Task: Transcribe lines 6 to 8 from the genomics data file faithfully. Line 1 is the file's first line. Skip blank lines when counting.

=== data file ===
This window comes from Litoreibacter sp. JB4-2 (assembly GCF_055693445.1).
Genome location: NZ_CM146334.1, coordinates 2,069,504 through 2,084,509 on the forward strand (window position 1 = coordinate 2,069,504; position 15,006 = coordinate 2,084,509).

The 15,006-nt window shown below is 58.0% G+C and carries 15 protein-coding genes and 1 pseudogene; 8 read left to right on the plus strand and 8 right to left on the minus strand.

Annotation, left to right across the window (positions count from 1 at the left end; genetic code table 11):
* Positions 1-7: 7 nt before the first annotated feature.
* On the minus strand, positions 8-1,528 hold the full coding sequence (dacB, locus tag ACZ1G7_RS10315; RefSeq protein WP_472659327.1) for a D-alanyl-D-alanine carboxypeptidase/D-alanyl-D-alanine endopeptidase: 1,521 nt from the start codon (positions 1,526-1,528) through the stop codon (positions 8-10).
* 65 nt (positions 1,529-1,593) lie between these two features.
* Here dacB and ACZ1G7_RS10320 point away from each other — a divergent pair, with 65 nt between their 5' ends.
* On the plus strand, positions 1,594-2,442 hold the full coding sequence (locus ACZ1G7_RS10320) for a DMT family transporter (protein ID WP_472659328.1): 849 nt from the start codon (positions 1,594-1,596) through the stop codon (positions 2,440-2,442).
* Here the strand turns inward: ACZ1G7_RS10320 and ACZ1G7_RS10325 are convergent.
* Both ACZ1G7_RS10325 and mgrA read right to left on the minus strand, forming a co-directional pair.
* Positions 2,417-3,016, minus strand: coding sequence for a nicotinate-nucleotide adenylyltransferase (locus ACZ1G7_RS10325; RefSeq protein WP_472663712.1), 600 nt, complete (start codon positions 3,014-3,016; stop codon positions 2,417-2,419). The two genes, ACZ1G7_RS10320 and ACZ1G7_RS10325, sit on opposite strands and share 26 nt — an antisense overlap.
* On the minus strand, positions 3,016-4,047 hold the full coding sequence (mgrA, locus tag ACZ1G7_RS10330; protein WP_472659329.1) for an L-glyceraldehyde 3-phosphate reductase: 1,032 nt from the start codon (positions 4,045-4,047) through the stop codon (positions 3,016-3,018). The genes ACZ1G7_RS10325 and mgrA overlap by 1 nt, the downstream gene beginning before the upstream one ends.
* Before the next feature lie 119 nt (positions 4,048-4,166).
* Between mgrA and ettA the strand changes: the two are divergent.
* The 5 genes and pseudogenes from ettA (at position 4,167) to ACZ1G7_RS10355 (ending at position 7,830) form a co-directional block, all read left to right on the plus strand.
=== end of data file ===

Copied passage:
* On the minus strand, positions 8-1,528 hold the full coding sequence (dacB, locus tag ACZ1G7_RS10315; RefSeq protein WP_472659327.1) for a D-alanyl-D-alanine carboxypeptidase/D-alanyl-D-alanine endopeptidase: 1,521 nt from the start codon (positions 1,526-1,528) through the stop codon (positions 8-10).
* 65 nt (positions 1,529-1,593) lie between these two features.
* Here dacB and ACZ1G7_RS10320 point away from each other — a divergent pair, with 65 nt between their 5' ends.